Everton fell to Leeds United by the same scoreline at the same stage of the competition [then known as the Rumbelows Cup] at Goodison Park in 1991. Ray Atteveld opened the scoring for Everton but Gary Speed equalised for Leeds, just seven minutes later. Lee Chapman gave the visitors the lead shortly before half-time and Rod Wallace scored twice within a minute early in the second period, to send the Yorkshire side through to the last eight.
David Moyes’ Everton were riding high in the league when Sam Allardyce’s Bolton Wanderers visited Goodison Park in 2004. The Evertonians in the crowd of circa 35k witnessed an action packed match, and a positive result as the Toffees won by the odd goal in five.
Kevin Davies fired Bolton in front early on but Duncan Ferguson's powerful header gave Everton an equaliser on the stroke of half-time. Davies restored Bolton's lead with a header but Thomas Gravesen's twice-taken free-kick put Everton level before Jaidi diverted Leon Osman's shot into his own net as Everton twice came from behind to seal a dramatic win.
Everton: Martyn, Hibbert, Stubbs, Weir, Pistone, Carsley, Gravesen, Cahill (Osman 69), Kilbane (McFadden 69), Ferguson (Yobo 86), Bent. Subs not used: Wright, Watson.
In 2000, Peter Reid’s Sunderland went up to sixth place in the Premiership with an emphatic victory over Walter Smith’s Everton. Sunderland had three players in their line-up with Everton connections, Kevin Kilbane, John Oster and Gavin McCann.
A stunning first-half goal from Alex Rae on the stroke of half-time and a clinical finish from Kevin Phillips after the interval gave the Black Cats the victory that their performance warranted. Phillips and his lanky foil Niall Quinn tormented Everton's defence throughout the game and could have added several more goals to the scoreline.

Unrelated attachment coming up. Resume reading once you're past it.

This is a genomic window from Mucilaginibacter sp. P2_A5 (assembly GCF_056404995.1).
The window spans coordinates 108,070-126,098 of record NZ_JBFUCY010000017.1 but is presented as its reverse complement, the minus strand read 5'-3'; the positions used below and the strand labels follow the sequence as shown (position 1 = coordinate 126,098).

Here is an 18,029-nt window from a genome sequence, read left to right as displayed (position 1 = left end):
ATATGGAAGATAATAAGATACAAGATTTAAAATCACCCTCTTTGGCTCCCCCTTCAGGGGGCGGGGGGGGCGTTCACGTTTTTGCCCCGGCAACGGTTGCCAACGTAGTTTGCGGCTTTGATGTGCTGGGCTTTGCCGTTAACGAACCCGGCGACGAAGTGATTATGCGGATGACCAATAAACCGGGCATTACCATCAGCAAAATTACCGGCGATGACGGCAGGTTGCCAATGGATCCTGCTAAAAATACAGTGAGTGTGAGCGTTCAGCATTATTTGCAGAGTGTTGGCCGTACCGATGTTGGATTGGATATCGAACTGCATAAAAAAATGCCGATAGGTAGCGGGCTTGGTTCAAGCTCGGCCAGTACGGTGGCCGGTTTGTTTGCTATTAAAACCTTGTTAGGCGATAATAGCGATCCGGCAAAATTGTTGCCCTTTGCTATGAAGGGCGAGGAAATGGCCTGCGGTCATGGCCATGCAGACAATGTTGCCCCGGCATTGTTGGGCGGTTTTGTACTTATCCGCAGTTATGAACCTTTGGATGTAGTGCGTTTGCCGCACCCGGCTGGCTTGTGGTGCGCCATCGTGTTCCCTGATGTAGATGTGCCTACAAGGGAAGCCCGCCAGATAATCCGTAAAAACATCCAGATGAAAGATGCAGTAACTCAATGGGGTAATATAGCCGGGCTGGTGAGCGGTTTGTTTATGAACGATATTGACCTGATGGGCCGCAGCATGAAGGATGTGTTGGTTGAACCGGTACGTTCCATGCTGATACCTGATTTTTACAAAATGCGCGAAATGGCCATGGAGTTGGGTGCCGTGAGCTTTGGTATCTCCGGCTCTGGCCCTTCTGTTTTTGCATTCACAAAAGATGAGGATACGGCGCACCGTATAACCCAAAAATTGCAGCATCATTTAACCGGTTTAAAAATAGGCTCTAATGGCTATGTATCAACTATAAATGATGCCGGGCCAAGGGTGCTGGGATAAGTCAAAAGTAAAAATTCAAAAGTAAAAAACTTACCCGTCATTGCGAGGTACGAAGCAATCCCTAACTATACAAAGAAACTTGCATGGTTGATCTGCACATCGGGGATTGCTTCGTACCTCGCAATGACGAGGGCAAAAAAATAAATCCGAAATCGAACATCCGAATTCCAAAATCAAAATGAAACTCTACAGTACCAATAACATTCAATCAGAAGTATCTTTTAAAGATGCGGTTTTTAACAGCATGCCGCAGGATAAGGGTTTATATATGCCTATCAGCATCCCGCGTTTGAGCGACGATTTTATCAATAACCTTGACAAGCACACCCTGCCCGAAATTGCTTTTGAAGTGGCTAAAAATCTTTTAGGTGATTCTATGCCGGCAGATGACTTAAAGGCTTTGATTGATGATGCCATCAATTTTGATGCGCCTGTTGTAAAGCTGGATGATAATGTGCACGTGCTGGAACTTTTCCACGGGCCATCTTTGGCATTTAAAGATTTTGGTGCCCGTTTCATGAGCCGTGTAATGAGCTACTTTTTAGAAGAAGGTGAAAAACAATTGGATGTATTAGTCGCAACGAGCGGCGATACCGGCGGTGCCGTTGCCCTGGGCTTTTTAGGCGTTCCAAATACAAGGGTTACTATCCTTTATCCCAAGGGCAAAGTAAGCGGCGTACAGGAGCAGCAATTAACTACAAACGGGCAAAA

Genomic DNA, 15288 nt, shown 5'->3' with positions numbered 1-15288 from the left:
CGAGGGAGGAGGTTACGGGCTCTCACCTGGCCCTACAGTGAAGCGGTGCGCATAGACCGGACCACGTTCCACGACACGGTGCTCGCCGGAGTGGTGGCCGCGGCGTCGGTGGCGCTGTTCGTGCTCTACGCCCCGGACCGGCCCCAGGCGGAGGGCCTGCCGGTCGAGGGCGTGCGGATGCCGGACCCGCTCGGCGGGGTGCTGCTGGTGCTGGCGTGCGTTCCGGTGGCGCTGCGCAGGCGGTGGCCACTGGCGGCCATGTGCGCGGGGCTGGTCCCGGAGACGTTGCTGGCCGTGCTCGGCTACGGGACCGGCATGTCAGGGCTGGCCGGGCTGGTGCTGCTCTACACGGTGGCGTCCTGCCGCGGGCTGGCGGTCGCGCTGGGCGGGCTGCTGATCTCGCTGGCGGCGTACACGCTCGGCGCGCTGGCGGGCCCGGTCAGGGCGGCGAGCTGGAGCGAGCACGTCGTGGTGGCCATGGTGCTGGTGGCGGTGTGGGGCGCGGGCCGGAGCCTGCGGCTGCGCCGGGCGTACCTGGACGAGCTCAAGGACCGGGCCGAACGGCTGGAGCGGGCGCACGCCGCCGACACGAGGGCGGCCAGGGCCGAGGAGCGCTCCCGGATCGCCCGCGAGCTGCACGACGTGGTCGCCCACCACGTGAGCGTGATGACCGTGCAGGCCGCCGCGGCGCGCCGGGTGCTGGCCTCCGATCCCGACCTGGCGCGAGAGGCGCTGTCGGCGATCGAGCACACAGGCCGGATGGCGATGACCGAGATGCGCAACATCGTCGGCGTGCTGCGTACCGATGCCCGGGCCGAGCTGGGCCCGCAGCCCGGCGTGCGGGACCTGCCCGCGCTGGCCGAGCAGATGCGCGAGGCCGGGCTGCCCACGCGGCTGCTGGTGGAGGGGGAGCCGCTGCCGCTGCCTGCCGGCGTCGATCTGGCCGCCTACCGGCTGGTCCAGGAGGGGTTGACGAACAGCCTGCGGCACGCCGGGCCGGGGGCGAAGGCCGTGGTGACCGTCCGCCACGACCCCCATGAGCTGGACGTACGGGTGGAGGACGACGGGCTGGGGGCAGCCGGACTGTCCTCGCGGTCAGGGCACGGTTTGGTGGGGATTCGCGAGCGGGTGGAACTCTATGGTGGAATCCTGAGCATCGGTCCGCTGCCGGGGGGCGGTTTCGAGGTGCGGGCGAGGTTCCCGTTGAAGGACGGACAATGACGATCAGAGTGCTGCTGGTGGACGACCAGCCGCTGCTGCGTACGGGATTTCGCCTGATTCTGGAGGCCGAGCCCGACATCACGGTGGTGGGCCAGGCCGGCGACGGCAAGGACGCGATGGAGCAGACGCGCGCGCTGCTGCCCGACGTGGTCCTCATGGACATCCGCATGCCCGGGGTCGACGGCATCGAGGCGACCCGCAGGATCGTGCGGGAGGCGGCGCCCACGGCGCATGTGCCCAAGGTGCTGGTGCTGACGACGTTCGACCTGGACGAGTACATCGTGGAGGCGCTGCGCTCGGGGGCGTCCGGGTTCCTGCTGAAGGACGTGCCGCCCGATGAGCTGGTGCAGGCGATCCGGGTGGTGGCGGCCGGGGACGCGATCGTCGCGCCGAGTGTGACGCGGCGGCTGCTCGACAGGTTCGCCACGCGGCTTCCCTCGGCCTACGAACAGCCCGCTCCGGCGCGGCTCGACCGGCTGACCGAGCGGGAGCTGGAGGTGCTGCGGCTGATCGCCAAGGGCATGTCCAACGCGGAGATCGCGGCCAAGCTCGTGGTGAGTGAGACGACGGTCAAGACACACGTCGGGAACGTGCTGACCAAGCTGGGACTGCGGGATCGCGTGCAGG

Everton manager Walter Smith said after the game that Everton got exactly what they deserved from the game – nothing!
Everton: Gerrard, Steve Watson, Weir, Campbell, Hughes, Pembridge, Ball, Naysmith, Gemmill (Nyarko), Cadamarteri (Max-Moore), Tal (Gravesen).
Unused Subs: Simonsen, Unsworth.
Another trip to Old Trafford in 1999, resulted in a heavy defeat for the Toffees, despite having taken the lead thanks to Francis Jeffers beating the substitute keeper Van Der Goow, following an injury to Mark Bosnich. With David Beckham, Dwight Yorke and Andy Cole all on the bench, the goal was the perfect start for the visitors. The reigning European Champions took Everton to task as the goal marked the beginning of the end for Everton as their promising start quickly turned into an Old Trafford nightmare.
The Blues continually struggled to maintain possession. United, in contrast, were in superb form despite the recent travels - many were expecting the United players to be suffering from jet-lag after their trip to Japan - with Teddy Sheringham, Ryan Giggs and Paul Scholes finding Solskjaer at every opportunity.
It was textbook football of the very highest quality and the Norwegian striker proved the perfect choice to punish Walter Smith's side. Dennis Irwin equalised for United midway through the first-half via the penalty spot and Ole Gunnar Solskjaer put United ahead three minutes later. The Norwegian extended the home side’s lead shortly before half-time and bagged his hat-trick seven minutes into the second period. Shortly before the hour mark the United forward made it five for United and four for himself.
Walter Smith was heard to say about Everton’s performance “I can't imagine any worse defending unless I think back to the Boys Brigade”
Man Utd: Bosnich (Van Der Gouw), G. Neville, Stam, Silvestre (P. Neville), Irwin, Scholes, Butt, Keane, Giggs (Cole), Sheringham, Solskjaer.
Unused Subs: Beckham and Yorke.
Everton: Gerrard, Dunne (Ball), Weir, Gough, Unsworth, Barmby (Cleland), Xavier, Collins, Pembridge (Grant), Jeffers, Campbell.
Unused Subs: Simonsen and Jevons.
Back in 1993, Tony Cottee struck the only goal of the game in the 35th minute, for mid table Everton against lowly Southampton, in front of a paltry crowd of some 13,000 at Goodison.
Everton: Southall; Jackson, Watson, Snodin, Ablett; Ward (Warzycha), Ebbrell, Horne, Beagrie; Stuart, Cottee